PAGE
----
A FLINTSHIRE dairy farm continues to battle the local council over a planning row.

Self-serve machines, which offer bottled milk and milkshakes, were installed at Mynydd Mostyn farm in Trelogan, near Holywell, at the start of this year.

The roadside attraction, which is open 24 hours a day, proved to be a huge success for farming family Einion and Elliw Jones.

The machines recently first hit the headlines as being one of the first of its kind in North Wales and proving incredibly popular on social media.

They once again found themselves in the spotlight after a planning dispute emerged with Flintshire Council.

The local authority said that the machines, which pump out milk provided by the family's 280-strong herd of Jersey-cross milking cows, are housed within sheds that required planning consent that was not obtained.

They add to their claim that the machines and shed they are held in were put on land which forms part of the Mostyn Hall estate without permission.

The pair had tried to argue to Flintshire Council that planning permission was not required as it was in fitting with the wider farm.


But officials from the local authority have denied a request for a lawful development certificate to be issued in respect of the machines due to the scale of the milk vending business and lack of adequate parking.

Since the news was reported in the Leader in late August, thousands backed the Jones family.

A campaign was launched on social media gathering hundreds of supporters from across the region.

It even made it to the Senedd – when North Wales regional MS Mark Isherwood raised the issue that the Flintshire family were facing directly with the nation's leader.

North Wales MS Mark Isherwood said: “I raised the case with the First Minister in the Senedd Chamber and asked him to ensure that Local Planning Authorities understand and comply with Welsh Government policy.

“The First Minister said he is aware of the case, but stated that he was not able to say anything further because Mr. and Mrs Jones have a right of appeal to Welsh Ministers and ‘anything I might say might prejudice that decision, I should do no more than recognise the points that the Member has made, and I'm sure that they will be taken into account should the applicant choose to appeal’.”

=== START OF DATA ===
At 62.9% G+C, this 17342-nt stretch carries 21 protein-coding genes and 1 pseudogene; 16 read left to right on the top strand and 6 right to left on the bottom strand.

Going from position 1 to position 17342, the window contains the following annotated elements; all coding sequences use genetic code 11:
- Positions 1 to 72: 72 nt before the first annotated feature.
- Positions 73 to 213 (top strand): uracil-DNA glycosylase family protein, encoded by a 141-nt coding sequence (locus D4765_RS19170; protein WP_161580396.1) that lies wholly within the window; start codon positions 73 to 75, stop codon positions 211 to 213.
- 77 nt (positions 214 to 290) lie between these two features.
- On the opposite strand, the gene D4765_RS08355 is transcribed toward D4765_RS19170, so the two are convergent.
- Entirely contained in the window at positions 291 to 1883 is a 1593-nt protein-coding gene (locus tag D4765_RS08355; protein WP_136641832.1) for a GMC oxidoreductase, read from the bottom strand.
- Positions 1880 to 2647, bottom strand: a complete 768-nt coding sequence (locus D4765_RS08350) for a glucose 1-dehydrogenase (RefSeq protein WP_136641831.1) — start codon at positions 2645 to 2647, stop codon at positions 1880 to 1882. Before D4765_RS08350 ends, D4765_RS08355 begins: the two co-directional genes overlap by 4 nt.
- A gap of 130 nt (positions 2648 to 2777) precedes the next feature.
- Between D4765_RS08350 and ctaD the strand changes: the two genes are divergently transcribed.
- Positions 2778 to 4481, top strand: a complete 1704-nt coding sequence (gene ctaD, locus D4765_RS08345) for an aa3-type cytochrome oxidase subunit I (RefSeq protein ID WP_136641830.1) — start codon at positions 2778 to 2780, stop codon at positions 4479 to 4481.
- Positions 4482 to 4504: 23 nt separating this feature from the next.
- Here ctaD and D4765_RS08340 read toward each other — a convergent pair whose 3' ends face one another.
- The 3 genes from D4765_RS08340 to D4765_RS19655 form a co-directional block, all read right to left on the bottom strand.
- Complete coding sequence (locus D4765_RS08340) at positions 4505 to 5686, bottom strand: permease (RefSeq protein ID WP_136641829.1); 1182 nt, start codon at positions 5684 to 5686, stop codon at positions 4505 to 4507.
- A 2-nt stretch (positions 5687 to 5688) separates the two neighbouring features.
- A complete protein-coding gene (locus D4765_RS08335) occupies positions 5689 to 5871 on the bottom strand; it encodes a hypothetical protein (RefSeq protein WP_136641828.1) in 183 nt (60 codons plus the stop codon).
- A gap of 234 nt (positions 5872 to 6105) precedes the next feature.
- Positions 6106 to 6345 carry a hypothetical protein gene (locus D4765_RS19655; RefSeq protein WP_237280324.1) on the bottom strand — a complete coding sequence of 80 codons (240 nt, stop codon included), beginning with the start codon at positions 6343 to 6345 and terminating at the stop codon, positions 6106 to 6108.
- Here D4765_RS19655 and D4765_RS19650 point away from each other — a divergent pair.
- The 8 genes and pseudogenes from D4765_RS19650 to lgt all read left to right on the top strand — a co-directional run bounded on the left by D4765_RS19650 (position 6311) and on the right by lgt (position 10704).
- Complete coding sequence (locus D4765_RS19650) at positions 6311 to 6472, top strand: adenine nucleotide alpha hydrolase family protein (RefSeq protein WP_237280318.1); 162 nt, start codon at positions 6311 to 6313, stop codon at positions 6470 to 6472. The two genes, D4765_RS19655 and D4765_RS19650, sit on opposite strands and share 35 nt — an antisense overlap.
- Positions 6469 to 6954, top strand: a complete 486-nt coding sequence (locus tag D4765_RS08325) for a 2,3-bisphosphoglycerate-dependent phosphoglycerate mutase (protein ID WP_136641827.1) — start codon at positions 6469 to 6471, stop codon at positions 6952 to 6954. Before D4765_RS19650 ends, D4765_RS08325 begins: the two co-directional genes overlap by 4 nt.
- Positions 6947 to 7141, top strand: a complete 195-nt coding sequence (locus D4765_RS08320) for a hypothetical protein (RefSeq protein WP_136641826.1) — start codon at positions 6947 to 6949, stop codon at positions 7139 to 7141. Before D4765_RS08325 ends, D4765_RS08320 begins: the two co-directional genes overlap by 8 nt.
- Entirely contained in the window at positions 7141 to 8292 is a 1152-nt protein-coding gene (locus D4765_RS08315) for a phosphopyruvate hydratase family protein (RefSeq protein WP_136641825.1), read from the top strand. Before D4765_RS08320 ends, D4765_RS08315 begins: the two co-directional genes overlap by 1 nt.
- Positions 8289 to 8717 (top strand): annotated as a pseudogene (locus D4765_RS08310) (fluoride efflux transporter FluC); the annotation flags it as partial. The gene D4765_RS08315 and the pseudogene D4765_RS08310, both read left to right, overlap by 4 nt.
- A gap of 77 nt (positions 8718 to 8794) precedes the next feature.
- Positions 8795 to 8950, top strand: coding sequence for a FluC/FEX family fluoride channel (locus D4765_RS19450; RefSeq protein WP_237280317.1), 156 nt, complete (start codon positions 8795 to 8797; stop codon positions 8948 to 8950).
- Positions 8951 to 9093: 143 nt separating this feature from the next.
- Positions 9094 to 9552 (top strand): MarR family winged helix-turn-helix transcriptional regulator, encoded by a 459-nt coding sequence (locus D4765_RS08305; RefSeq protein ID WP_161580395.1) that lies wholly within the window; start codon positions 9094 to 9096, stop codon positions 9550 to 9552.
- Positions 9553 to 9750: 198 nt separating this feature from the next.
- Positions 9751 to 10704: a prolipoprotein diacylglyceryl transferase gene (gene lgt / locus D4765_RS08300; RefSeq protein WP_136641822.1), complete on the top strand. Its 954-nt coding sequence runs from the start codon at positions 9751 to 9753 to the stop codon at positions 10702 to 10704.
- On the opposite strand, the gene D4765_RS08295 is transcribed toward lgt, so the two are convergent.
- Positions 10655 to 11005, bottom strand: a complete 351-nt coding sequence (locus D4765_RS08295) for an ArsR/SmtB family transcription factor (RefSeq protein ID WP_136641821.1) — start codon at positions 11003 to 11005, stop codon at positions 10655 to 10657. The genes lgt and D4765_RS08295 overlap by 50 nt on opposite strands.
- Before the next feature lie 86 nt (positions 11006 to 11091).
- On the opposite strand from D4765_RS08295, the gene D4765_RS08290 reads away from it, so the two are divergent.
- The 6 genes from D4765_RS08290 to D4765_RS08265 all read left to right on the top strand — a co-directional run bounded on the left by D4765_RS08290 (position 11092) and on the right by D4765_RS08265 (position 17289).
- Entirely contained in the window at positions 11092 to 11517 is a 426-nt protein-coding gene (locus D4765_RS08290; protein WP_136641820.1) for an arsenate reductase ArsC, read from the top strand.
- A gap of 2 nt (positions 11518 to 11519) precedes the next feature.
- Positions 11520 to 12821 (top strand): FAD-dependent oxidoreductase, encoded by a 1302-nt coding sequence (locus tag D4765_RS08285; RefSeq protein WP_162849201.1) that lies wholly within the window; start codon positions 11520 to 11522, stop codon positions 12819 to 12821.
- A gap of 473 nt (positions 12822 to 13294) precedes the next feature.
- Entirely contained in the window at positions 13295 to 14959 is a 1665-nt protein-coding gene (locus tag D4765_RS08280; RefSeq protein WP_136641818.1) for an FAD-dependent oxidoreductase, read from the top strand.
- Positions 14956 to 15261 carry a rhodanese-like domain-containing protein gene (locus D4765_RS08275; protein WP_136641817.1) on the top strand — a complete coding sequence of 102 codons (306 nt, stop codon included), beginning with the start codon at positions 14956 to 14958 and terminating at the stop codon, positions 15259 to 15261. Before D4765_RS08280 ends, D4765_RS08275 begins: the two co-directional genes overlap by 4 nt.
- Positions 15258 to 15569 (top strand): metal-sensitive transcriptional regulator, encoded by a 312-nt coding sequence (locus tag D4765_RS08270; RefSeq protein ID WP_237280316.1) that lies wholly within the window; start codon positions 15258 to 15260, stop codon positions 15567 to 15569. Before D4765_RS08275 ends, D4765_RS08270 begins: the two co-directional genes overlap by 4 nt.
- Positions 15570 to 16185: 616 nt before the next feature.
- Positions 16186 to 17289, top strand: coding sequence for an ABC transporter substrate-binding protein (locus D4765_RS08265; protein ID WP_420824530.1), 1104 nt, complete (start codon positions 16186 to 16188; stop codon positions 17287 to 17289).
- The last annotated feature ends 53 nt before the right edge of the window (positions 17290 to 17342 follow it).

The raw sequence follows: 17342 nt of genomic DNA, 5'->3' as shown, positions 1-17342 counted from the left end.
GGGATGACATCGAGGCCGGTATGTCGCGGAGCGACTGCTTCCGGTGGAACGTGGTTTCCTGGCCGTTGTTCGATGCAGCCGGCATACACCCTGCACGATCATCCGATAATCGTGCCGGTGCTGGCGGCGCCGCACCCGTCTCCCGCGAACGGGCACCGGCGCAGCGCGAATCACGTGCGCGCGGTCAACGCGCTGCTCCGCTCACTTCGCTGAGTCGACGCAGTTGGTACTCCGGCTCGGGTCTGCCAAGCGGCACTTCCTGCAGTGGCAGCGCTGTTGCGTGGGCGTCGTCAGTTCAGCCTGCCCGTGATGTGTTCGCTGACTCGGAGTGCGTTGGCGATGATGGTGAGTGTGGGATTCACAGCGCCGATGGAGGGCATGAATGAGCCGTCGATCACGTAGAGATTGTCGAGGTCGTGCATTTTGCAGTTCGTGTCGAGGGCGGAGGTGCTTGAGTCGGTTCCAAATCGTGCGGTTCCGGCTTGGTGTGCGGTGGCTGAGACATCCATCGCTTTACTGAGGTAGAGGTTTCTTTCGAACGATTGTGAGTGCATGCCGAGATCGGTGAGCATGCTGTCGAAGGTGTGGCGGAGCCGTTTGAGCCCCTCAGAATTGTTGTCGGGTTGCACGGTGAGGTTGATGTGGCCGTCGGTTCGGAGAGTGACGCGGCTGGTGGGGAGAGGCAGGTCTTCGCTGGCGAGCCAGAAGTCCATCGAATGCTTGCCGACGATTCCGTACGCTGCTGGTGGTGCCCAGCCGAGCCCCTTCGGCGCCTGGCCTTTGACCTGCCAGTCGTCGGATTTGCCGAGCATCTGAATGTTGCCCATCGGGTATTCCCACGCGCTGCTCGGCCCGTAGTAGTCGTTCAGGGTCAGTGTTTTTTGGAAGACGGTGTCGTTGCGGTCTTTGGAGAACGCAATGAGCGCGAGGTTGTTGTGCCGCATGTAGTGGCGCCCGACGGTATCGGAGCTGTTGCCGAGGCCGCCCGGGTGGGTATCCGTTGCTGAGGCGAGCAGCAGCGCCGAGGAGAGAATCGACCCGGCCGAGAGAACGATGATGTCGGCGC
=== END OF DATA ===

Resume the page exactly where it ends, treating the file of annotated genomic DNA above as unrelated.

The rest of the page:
“I have therefore sent a letter to Mr and Mrs Jones for them to add to their appeal.

“In the letter I stress that ‘having visited the site, it is my evidenced opinion that this rural enterprise is exactly the sort of farm-based business which the Council should be helping to succeed.’

“And in response to statements in the Flintshire County Council Planning Officer’s report, I refer to the Welsh Government’s ‘Planning Policy Wales’ and relevant planning guidance, noting, for example, ‘that this Farm Gate Business has no adverse effect on a village shop or any other local business and, instead, is welcomed and supported by the local community”, and that ‘it was apparent from my visit that the provision of the milk vending machines is an ancillary use to the main dairy farm, not an entirely separate development to the farm.

"The goods being sold are primarily produced on the farm, with minimal sales of other welcome local and regional products’.

Mr Isherwood says that he stressed the machines are located in an ideal and manoeuvrable small unit, providing local jobs, in a yard which is integral to the farm.

He added: “Given the Planning officers claim “The site is only accessible by vehicle”, I noted ‘the highway which provides access to the site is popular with walkers and cyclists, and I witnessed many of these passing during my visit, some of whom stopped to purchase products from the milk vending machines.

"A number of motor vehicles also visited the site during my visit to purchase goods from vending machines but these were easily accommodated within the well-designed on-site parking provision’.”

Flintshire’s Chief Officer for Planning, Environment and Economy, Andrew Farrow, said: “As we have said previously we are very willing to meet the owners of the dairy and have invited them to review the situation and to enter into discussions on planning requirements.

“A meeting is pending. The site requires planning permission and does not have it.”